• Commissions, transportation and other expenses, which consist of those costs directly associated with passenger ticket revenues, including travel advisor commissions, air and other transportation expenses, port costs that vary with passenger head counts and related credit card fees;
  • Onboard and other expenses, which consist of the direct costs associated with onboard and other revenues, including the costs of products sold onboard our ships, vacation protection insurance premiums, costs associated with pre- and post-cruise tours and related credit card fees as well as the minimal costs associated with concession revenues, as the costs are mostly incurred by third-party concessionaires, and costs incurred for the procurement and management related services we perform on behalf of our unconsolidated affiliates;
  • Payroll and related expenses, which consist of costs for shipboard personnel (costs associated with our shoreside personnel are included in Marketing, selling and administrative expenses);
  • Food expenses, which include food costs for both guests and crew;
  • Fuel expenses, which include fuel and related delivery, storage and emission consumable costs and the financial impact of fuel swap agreements; and
  • Other operating expenses, which consist primarily of operating costs such as repairs and maintenance, port costs that do not vary with passenger head counts, vessel related insurance, entertainment and gains and/or losses related to the sale of our ships, if any. 

In addition, the company has depreciation and amortization expenses and marketing, selling and administrative expenses before it arrives at its operating income. This is the money the cruise company makes in the day-to-day operation of its business.

Before arriving at net income (profit), one more category must be factored in — other income and expenses. This includes thing like interest income and more importantly for cruise companies, interest expense.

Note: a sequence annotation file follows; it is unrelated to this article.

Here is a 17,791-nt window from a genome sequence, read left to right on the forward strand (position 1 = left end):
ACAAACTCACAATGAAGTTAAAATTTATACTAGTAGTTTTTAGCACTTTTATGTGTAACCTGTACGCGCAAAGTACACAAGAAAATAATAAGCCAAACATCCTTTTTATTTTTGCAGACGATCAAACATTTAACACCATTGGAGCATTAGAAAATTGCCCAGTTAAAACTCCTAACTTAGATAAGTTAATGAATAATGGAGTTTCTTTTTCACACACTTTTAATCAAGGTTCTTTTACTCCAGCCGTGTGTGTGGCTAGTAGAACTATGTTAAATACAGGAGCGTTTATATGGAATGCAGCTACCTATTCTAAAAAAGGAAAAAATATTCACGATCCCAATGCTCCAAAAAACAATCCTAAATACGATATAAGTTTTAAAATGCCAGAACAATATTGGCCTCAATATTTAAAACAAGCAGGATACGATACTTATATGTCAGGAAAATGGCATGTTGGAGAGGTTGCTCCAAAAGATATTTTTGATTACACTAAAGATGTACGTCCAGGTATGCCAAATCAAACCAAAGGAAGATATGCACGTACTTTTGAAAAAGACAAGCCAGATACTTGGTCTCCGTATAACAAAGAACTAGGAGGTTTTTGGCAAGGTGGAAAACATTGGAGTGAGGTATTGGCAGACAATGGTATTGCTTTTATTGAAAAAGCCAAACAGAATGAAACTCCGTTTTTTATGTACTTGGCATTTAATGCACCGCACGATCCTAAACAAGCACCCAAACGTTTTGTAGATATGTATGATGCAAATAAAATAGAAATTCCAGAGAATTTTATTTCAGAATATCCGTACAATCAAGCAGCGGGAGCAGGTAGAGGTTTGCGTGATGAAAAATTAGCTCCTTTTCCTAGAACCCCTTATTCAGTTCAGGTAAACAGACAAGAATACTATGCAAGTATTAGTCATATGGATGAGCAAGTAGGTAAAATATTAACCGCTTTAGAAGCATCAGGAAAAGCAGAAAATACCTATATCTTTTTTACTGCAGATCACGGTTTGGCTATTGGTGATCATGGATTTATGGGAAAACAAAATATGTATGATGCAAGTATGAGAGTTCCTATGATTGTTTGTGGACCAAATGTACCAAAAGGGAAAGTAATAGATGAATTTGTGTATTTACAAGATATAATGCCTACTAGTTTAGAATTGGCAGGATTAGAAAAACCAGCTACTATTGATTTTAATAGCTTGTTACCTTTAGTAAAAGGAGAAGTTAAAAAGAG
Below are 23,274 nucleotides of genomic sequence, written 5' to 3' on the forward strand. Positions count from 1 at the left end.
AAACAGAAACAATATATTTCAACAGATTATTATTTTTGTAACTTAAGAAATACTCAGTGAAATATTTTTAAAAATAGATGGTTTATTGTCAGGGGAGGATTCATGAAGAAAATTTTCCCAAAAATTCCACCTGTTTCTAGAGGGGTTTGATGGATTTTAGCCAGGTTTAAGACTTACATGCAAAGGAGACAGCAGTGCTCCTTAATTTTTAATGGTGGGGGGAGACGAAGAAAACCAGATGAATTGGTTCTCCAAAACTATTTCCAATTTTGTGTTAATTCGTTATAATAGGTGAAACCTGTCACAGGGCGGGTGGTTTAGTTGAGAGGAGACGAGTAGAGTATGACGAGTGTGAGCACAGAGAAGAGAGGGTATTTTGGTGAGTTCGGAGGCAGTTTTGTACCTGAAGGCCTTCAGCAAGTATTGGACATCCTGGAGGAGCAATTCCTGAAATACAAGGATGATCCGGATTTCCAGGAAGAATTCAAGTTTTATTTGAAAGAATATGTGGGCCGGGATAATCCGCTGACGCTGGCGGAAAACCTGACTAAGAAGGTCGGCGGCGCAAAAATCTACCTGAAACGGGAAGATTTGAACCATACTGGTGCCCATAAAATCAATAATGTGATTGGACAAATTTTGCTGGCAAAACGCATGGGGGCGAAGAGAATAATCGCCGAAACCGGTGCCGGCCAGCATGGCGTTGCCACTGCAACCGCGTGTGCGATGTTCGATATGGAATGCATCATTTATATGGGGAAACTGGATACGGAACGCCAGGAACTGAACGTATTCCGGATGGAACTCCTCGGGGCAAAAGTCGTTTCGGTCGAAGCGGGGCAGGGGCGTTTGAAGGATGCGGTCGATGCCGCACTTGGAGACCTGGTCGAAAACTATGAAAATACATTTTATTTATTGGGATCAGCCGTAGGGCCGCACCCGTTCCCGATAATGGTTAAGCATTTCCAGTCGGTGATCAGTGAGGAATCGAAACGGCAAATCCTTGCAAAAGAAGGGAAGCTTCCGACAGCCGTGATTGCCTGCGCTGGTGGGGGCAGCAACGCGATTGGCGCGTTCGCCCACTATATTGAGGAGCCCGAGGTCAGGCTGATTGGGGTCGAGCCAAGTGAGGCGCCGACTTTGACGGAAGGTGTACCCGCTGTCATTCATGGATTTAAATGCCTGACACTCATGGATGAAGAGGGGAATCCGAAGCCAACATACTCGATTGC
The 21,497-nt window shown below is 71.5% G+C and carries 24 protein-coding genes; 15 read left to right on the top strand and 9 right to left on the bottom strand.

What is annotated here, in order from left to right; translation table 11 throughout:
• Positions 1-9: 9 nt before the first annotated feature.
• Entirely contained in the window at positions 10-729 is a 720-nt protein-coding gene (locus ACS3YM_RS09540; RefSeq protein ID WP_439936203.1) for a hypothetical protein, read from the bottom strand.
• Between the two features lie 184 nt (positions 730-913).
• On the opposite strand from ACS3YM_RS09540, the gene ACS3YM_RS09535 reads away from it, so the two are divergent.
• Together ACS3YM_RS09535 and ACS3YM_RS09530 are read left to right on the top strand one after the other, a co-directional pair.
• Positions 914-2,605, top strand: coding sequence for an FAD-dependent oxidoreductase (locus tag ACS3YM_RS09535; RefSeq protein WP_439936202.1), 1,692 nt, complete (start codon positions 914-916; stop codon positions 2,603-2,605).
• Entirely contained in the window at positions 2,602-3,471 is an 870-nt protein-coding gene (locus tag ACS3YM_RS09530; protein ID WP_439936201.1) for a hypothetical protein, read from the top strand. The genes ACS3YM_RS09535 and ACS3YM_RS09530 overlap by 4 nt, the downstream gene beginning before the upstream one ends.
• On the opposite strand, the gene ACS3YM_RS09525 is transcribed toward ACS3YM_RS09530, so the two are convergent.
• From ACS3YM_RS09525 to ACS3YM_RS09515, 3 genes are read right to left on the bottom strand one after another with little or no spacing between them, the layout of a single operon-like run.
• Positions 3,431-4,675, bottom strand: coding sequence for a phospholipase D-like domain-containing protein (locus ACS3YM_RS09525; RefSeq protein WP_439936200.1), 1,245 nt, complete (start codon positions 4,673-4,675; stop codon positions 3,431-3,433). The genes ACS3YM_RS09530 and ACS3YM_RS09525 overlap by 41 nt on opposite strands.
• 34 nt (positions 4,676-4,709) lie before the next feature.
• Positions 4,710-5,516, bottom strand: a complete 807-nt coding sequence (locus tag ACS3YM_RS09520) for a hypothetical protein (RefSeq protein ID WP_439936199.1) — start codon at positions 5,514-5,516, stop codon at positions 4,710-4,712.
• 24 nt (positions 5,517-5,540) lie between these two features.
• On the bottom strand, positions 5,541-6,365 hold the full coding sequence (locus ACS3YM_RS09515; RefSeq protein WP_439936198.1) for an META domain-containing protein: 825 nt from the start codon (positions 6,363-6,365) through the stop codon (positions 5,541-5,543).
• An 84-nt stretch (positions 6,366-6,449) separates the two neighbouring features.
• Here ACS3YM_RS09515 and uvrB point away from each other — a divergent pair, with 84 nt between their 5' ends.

With the pause in sailing during the pandemic, cruise companies like Royal Caribbean Group took on billions in debt to survive. Now, they are paying these loans back aggressively but still have higher interest expenses.

How Much Cruise Lines Profit Per Passenger

All told, these costs eat into revenue, but there is still a healthy profit. How much so? Of the $1,818 in revenue generated from each passenger, 12.3% — or $223 — ends up as profit.

Below, we’ve broken down all the expenses the cruise line sees on the average fare per passenger (click to enlarge):

Financial breakdown of cruise fare

As you can see, a healthy portion of the money taken in by Royal Caribbean still goes down to the bottom line. All told, last year saw a profit of $1.704 billion — or $4.67 million per day — before adjustments.

If you’re a shareholder, however, it’s been anything but smooth sailing. Consider that in 2022, the net income loss totaled more than $2 billion, on top of billions lost during the pause in sailing. With cruising back and seemingly more popular than ever, the healthy profits today are a welcome sight to the industry.

Source: Royal Caribbean Group Form 8-K. February 2024